On Monday, the California Supreme Court unanimously ruled that the state's law enforcement agencies may share the names of officers with misconduct records with prosecutors so that prosecutors can figure out whether such cops should be kept from testifying and whether defense attorneys need to be notified of the cops' records.
The need for such disclosures is obvious. The U.S. Supreme Court's ruling in Brady v. Maryland (1963) requires prosecutors to turn over evidence to the defense that might exonerate the defendant. A corrupt police officer connected to the case could certainly qualify.
But in California, thanks to powerful law enforcement unions and state laws that shield police records from disclosure, there had been a legal privacy barrier making it harder for prosecutors to get this information in the first place. Until recently, state laws even prohibited directly passing along information from police records to lawyers. Those records had to go through a judge, who would be responsible for screening out and sharing only what information about an officer that might be relevant to the case.
Prosecutors and defense attorneys have struggled for decades to get this information, Supreme Court precedent notwithstanding. Some cities and counties in California have been proactive in passing along lists—often called Brady lists—of officers whose past conduct could affect their credibility as witnesses. These lists did not contain details, but apparently even sharing names was a problem for some law enforcement unions.
In Los Angeles County, the sheriff's department had been attempting to pass along a list of about 300 deputies with records of bad behavior to the Los Angeles District Attorney's Office. This did not sit well with the Association for Los Angeles Deputy Sheriffs, who sued to stop the sheriff from sharing just these 300 or so names.
Lower courts ruled in favor of the union. That's how powerfully state laws shielded law enforcement from public awareness of bad behavior. But last year, California passed S.B. 1421, which ended decades of secrecy and allowed public access to certain types of police personnel records, including those where officers were credibly found to have engaged in deception, like perjury or fabricating evidence, on the job. That's certainly the type of behavior that could undermine the credibility of a police witness.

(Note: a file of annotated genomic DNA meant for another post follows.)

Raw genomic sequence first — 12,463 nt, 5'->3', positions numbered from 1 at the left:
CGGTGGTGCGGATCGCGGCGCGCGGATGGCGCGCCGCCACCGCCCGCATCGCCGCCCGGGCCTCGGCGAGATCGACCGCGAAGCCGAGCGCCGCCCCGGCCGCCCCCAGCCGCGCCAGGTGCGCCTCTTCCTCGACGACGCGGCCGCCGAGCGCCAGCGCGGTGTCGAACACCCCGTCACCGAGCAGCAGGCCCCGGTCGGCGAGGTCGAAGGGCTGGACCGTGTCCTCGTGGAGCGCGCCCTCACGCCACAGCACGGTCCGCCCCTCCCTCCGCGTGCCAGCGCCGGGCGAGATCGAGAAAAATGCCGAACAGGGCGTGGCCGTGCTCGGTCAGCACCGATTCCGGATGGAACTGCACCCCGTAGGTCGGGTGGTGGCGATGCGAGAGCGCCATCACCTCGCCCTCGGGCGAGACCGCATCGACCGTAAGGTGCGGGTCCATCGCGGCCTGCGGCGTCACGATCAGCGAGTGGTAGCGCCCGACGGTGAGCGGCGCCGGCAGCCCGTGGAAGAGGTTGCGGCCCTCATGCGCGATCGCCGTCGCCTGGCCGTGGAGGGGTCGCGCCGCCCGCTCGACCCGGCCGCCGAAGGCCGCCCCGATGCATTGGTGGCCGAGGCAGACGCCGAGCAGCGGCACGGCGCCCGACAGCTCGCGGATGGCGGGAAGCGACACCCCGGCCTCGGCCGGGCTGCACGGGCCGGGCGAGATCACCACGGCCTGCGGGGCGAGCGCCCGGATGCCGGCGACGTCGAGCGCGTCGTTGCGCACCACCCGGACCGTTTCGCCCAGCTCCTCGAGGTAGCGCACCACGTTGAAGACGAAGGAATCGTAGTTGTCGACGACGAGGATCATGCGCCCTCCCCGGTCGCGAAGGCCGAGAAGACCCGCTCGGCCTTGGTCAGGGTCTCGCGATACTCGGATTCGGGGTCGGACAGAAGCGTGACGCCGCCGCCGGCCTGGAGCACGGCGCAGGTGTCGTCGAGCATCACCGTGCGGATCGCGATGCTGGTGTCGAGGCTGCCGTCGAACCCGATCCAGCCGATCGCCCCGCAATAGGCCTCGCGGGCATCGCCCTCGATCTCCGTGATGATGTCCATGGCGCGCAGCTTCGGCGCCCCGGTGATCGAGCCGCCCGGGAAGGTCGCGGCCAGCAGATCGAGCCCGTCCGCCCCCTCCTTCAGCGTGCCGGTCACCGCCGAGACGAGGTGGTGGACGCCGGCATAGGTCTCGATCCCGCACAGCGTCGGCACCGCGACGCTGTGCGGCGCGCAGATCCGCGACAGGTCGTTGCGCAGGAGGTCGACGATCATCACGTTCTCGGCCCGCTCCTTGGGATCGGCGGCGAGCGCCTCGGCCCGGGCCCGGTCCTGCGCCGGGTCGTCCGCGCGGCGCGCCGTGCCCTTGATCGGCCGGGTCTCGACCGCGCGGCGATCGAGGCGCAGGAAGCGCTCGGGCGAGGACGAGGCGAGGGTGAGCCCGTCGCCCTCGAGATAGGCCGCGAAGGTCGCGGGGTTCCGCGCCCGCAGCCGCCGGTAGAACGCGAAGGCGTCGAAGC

Per yesterday's ruling by the California Supreme Court, the records covered under S.B. 1421 are no longer confidential, and thus may be shared with prosecutors. State law no longer forbids disclosure.
Mind you, S.B. 1421 did not grant public access to all police misconduct records. It focused on incidences where an officer used a firearm or force to cause death or great bodily injury; incidences of sexual assault; and the aforementioned findings of dishonest behavior on the job. And this week's California Supreme Court ruling did not mandate that law enforcement agencies keep a Brady list of problematic officers. But, the ruling notes, "when a department seeks to transmit a Brady alert to prosecutors, allowing the department to do so mitigates the risk of a constitutional violation." The lists may be shared.
The Los Angeles Times notes that there's enough ambiguity in the decision that some law enforcement agencies will likely share less information with prosecutors and defense attorneys than others might share.
Still, the upshot of the ruling is that law enforcement agencies in California may no longer use the state's privacy laws to shield bad cops from public scrutiny. That's a win for both criminal defendants and pro-transparency activists.